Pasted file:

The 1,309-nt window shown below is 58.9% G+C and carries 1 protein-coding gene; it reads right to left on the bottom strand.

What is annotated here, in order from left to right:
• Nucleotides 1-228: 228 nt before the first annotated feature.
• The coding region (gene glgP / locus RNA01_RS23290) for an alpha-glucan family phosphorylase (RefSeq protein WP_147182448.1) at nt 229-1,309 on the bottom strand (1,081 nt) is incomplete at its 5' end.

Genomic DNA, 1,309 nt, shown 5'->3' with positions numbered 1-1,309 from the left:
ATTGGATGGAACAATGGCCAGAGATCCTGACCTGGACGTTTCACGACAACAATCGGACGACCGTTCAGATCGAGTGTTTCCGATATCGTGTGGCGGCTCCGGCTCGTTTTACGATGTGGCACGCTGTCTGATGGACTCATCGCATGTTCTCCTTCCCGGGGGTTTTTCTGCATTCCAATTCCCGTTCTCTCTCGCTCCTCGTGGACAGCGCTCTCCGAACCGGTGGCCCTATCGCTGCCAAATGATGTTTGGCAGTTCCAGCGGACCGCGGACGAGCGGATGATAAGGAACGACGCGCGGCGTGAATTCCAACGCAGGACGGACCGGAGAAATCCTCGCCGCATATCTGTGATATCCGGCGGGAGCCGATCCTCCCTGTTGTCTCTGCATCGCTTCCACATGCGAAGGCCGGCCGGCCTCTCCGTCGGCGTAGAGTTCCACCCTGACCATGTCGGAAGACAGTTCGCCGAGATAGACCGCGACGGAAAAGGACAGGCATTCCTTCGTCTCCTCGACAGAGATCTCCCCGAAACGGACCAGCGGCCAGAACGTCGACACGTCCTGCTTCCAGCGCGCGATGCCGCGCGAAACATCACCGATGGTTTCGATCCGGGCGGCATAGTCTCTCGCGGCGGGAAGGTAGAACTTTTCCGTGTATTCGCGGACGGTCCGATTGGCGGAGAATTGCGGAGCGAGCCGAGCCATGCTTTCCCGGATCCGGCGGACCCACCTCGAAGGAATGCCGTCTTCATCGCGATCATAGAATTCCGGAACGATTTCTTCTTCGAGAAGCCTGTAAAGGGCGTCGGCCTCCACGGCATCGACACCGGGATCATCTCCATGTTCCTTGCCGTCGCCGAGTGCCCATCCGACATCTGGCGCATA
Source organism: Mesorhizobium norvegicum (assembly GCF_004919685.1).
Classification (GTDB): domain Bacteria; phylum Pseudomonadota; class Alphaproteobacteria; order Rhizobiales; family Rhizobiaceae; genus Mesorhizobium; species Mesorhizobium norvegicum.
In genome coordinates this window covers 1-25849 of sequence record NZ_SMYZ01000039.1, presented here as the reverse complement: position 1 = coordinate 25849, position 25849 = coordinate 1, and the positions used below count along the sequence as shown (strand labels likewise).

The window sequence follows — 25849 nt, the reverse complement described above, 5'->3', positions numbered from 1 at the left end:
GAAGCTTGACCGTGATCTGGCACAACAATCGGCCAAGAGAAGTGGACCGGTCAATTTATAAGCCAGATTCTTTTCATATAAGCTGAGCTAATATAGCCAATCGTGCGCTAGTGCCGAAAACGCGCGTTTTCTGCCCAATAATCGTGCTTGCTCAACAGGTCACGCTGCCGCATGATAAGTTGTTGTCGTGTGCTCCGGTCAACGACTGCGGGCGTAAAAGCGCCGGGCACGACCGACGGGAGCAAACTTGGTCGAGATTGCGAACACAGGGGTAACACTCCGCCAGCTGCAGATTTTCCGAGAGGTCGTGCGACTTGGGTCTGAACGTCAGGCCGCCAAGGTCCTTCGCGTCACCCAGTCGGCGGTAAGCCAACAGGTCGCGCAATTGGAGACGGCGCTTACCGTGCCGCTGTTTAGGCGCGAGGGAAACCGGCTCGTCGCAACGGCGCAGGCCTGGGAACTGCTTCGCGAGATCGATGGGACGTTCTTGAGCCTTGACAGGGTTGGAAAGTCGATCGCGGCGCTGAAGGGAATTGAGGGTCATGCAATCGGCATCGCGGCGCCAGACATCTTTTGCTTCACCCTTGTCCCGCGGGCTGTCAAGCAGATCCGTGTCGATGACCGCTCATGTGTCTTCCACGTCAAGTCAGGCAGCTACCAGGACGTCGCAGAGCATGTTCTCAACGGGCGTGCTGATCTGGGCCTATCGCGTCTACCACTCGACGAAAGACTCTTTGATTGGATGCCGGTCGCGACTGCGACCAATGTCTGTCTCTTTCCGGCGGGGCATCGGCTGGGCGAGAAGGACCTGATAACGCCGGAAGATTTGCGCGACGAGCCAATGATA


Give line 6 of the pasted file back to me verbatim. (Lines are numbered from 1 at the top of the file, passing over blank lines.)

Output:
ATTGGATGGAACAATGGCCAGAGATCCTGACCTGGACGTTTCACGACAACAATCGGACGACCGTTCAGATCGAGTGTTTCCGATATCGTGTGGCGGCTCCGGCTCGTTTTACGATGTGGCACGCTGTCTGATGGACTCATCGCATGTTCTCCTTCCCGGGGGTTTTTCTGCATTCCAATTCCCGTTCTCTCTCGCTCCTCGTGGACAGCGCTCTCCGAACCGGTGGCCCTATCGCTGCCAAATGATGTTTGGCAGTTCCAGCGGACCGCGGACGAGCGGATGATAAGGAACGACGCGCGGCGTGAATTCCAACGCAGGACGGACCGGAGAAATCCTCGCCGCATATCTGTGATATCCGGCGGGAGCCGATCCTCCCTGTTGTCTCTGCATCGCTTCCACATGCGAAGGCCGGCCGGCCTCTCCGTCGGCGTAGAGTTCCACCCTGACCATGTCGGAAGACAGTTCGCCGAGATAGACCGCGACGGAAAAGGACAGGCATTCCTTCGTCTCCTCGACAGAGATCTCCCCGAAACGGACCAGCGGCCAGAACGTCGACACGTCCTGCTTCCAGCGCGCGATGCCGCGCGAAACATCACCGATGGTTTCGATCCGGGCGGCATAGTCTCTCGCGGCGGGAAGGTAGAACTTTTCCGTGTATTCGCGGACGGTCCGATTGGCGGAGAATTGCGGAGCGAGCCGAGCCATGCTTTCCCGGATCCGGCGGACCCACCTCGAAGGAATGCCGTCTTCATCGCGATCATAGAATTCCGGAACGATTTCTTCTTCGAGAAGCCTGTAAAGGGCGTCGGCCTCCACGGCATCGACACCGGGATCATCTCCATGTTCCTTGCCGTCGCCGAGTGCCCATCCGACATCTGGCGCATA